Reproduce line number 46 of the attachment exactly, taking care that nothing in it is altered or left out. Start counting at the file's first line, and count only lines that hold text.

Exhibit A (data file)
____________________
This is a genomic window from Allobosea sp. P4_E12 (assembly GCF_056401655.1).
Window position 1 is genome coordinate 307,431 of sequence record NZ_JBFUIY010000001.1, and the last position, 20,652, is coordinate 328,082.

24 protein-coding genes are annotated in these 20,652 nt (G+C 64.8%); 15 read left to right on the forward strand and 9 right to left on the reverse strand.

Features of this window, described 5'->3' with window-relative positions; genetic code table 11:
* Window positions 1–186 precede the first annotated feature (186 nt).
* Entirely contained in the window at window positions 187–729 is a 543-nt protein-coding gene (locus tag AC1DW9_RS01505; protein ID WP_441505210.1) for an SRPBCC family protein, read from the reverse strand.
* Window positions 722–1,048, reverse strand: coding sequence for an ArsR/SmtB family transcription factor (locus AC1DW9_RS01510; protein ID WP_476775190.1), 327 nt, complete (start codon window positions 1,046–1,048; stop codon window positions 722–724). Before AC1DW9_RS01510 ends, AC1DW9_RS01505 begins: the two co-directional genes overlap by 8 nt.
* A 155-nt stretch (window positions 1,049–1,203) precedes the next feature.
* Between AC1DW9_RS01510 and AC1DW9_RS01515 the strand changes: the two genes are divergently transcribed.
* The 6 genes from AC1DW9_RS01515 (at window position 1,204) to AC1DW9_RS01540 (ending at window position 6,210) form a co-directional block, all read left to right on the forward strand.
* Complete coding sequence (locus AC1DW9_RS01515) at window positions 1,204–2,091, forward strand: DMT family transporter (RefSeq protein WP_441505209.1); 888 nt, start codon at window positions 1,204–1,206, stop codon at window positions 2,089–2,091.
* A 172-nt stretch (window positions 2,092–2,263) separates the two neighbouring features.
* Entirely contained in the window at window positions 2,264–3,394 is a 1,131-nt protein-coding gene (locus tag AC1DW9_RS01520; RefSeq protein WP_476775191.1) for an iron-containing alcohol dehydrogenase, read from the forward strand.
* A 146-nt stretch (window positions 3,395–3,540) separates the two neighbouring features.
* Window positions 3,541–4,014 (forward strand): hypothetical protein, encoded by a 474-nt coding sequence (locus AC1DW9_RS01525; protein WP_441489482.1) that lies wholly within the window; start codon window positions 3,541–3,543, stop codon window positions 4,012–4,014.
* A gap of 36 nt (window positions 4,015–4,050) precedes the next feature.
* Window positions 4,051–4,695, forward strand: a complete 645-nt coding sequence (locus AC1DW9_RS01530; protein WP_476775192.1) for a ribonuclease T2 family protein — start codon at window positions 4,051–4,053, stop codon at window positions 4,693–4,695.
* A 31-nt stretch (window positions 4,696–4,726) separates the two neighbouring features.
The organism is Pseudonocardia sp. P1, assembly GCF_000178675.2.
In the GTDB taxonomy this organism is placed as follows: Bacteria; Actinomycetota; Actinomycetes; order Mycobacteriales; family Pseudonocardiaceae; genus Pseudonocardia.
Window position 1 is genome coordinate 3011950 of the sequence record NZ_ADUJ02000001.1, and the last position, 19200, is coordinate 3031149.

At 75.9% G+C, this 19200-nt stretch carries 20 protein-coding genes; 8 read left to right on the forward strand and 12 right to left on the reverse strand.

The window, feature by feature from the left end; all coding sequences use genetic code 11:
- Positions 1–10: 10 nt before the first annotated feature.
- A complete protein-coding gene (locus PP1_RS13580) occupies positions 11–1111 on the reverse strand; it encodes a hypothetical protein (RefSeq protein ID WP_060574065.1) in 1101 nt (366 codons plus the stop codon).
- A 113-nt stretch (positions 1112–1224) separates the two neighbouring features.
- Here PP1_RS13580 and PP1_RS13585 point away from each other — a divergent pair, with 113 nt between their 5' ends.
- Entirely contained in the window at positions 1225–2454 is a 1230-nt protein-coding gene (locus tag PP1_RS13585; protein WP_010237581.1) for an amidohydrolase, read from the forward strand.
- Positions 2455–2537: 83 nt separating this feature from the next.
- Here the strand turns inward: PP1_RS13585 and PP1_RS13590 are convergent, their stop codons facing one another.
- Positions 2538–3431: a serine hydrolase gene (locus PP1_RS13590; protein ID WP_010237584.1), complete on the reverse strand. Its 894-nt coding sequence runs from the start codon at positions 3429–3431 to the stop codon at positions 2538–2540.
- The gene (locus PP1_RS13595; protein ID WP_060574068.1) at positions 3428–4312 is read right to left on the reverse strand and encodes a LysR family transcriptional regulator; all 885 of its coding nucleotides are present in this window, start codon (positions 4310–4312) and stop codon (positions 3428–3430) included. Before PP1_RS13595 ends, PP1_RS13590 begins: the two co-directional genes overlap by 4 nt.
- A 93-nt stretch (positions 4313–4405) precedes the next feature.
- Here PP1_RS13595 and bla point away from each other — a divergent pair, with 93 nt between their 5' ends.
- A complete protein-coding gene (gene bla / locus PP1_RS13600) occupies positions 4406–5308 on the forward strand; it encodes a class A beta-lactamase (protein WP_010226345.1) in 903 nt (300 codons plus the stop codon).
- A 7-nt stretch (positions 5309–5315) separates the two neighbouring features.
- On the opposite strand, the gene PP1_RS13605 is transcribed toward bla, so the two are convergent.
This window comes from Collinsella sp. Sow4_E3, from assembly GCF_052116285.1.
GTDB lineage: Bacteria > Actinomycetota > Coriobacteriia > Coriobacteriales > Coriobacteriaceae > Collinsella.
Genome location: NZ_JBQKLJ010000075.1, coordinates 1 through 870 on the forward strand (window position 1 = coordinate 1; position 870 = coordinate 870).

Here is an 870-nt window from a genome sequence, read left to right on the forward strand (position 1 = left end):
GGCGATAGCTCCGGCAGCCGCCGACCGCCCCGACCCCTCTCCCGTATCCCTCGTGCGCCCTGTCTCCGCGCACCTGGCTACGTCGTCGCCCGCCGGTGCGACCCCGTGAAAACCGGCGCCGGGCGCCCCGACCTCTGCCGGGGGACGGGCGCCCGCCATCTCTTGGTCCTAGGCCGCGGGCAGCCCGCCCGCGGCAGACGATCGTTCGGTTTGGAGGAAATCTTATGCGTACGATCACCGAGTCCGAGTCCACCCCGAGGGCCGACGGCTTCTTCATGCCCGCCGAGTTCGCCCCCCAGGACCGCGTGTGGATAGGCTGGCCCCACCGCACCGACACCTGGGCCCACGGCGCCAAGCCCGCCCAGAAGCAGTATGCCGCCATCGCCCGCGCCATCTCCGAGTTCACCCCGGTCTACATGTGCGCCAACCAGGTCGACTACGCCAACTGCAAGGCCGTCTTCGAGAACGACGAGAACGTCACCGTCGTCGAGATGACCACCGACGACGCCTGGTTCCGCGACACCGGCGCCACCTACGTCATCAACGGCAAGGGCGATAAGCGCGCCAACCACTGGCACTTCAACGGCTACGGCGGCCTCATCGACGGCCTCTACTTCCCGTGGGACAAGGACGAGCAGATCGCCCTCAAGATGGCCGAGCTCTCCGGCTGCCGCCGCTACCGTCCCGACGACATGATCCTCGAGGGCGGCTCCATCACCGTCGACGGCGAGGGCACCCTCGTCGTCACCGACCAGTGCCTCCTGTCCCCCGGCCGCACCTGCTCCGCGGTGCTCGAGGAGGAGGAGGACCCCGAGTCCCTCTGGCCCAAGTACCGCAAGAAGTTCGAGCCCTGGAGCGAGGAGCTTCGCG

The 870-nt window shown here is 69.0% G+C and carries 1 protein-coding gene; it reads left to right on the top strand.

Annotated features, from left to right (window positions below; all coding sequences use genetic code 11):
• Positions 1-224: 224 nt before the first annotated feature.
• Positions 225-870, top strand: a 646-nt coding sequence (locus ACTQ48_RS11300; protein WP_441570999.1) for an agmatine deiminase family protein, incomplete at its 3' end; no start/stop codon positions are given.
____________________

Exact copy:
• Positions 225-870, top strand: a 646-nt coding sequence (locus ACTQ48_RS11300; protein WP_441570999.1) for an agmatine deiminase family protein, incomplete at its 3' end; no start/stop codon positions are given.